Somewhere during the 2016 election night I read that voters wanted to turn back the clock to the days when they imagined our country was great. Greater than they consider it to be today; a 1950’s America. You know, the pre-Civil Rights America when a woman’s place was in the kitchen and the bedroom. The America where surviving childhood leukemia was a rare event; where occupational deaths were relatively common and smog killed.
I wish I could send them all back in a time machine to 1951, say, when going to work was far riskier than today. Sixteen thousand workers died on the job in 1951 according to an article in EHS a magazine for occupational health and safety. “Almost all,” they write, “were attributed to traumatic injuries from falls, electrocution and machine hazards.” Ah, those were the days when worker safety was, for management, a non-issue unless, recalls Industrial hygienist Louis S. Beliczky, as quoted by EHS, “unless people saw the blood drip.” But by 2007 the number of deaths was less than half that number. According to the U.S. Centers for Disease Control and Prevention, between 1933 and 1997 worker death rates declined by 90%. But who needs regulation and occupational health sciences? Let’s roll back the clock.
Perhaps they want to return to the days before medical science could stave off cancers like childhood leukemia. Those of us in our fifties or older probably all can name at least one kid we grew up with who died of leukemia. Today my kids have never heard of the disease. Yes, it’s still around but for most kids it’s no longer the death sentence it once was. Medical science including projects like the human genome project – funded with billions of American tax-dollars in addition to other funds — is providing technologies and insights into therapies that can keep some cancers at bay indefinitely. But heck, who wants to pay taxes let alone waste them on scientific projects that may or may not help us directly. Or worse yet – help someone else.
Let’s not even get into vaccination. What a waste of American’s hard earned money.
And then there are the environmental regulations. Remember that before Nixon created the EPA back in the 1970s, there was enough death and destruction caused by industrial age chemicals to give naturalist and writer Rachel Carson, plenty to write about. Just the other day while talking with some seventh graders about toxicology – I mentioned DDT. A chemical they’d never heard of. Nor had they, growing up in a time when bald eagles soar overhead, known a time when eagles and other hawkish birds were at risk of dying out. By the time Carson wrote Silent Spring in 1962, not only were birds dying, but kids were playing on the lawns of their new homes built in a little development in Niagara Falls, New York called Love Canal.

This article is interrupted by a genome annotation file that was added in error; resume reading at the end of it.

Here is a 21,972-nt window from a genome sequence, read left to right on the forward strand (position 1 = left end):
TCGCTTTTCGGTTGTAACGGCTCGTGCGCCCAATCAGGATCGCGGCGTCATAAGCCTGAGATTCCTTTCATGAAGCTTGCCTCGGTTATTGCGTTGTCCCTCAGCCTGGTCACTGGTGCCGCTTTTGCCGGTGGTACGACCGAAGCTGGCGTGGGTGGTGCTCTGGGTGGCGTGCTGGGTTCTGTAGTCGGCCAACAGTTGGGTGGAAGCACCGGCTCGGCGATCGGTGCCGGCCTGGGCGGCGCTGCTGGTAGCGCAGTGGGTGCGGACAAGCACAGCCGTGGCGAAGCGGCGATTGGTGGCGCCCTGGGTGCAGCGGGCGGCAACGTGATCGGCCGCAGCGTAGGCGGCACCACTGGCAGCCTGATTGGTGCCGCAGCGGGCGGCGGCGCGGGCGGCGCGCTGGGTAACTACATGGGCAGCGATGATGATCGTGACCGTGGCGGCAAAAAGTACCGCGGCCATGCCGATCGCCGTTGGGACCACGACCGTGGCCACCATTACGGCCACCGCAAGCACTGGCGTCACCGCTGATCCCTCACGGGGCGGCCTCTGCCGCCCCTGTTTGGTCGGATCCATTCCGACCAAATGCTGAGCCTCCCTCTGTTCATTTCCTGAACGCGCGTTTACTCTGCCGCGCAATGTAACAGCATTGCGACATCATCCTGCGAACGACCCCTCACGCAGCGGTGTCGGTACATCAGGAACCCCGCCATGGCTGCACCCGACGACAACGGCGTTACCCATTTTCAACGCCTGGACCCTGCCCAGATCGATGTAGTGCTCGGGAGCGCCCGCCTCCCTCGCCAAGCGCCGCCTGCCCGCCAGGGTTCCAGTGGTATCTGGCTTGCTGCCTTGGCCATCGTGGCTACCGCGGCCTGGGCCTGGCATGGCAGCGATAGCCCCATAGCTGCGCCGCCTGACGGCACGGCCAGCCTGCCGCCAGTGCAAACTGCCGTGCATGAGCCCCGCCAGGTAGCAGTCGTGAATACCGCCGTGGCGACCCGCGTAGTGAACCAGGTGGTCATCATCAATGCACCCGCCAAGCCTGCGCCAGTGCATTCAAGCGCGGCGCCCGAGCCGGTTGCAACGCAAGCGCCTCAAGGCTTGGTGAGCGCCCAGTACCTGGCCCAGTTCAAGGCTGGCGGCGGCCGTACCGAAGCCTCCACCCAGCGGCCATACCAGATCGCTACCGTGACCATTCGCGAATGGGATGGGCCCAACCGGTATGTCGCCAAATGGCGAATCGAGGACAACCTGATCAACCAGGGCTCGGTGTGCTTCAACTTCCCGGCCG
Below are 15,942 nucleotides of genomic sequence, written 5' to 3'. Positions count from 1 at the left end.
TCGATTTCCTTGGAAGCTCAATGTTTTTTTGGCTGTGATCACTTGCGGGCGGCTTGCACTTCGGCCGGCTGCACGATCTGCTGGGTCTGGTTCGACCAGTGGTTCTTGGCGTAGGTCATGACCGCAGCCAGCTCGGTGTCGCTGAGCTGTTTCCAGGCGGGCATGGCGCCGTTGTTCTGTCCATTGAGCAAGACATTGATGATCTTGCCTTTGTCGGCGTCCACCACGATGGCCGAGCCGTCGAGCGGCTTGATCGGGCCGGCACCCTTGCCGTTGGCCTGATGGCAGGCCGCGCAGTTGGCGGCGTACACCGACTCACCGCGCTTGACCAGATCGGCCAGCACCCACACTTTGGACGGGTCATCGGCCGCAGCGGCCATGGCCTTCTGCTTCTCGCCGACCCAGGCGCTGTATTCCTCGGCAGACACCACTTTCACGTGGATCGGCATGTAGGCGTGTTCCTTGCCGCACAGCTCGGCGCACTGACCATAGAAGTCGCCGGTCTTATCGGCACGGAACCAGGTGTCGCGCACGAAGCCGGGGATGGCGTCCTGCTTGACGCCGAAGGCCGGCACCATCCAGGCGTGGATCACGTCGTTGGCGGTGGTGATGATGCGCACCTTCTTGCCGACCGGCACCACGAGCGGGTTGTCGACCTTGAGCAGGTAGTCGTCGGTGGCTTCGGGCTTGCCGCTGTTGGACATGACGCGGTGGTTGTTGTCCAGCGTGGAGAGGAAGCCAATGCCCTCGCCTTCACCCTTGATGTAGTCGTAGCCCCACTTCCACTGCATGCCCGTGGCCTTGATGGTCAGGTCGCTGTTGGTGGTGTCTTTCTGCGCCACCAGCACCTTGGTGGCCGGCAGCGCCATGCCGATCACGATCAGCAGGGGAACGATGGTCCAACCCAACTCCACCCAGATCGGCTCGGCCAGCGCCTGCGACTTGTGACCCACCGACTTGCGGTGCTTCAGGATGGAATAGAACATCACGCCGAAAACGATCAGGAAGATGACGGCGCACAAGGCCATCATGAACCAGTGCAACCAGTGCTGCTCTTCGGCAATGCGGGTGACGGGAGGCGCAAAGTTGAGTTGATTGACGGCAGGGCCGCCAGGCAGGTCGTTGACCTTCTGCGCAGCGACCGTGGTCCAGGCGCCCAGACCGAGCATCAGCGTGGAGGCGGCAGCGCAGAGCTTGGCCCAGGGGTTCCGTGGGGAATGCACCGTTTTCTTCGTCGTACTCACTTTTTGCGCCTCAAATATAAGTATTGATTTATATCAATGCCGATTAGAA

They didn’t know that The Hooker Chemicals & Plastics Corporation had buried over twenty thousand tons of chemical waste creating a toxic ooze that eventually burbled up in basements and yards of those kids. Burying toxic waste was a scenario played out over and over again in the pre-EPA days. Consider the solvents dumped in and around Woburn, Massachusetts – which leached into drinking water wells. Or Monsanto’s release of PCBs in Anniston, Alabama. Four decades of PCBs down the drain leaving residents with blood levels of PCBs over two dozen times more than the National average.
And if factories weren’t dumping toxic waste down the drain then they were sending it up the stack. You want to go back to the 1950s? How about 1948 when toxic smog a combination of hydrogen fluoride and sulfur dioxide released by the local steel industry killed twenty residents of Donora, PA and sickened thousands. Dozens more died within a month.
We’ve become a leader in environmental health and medical research thanks to federal support for the sciences. Make America Great? We can, by not forgetting where we were and how far we’ve come.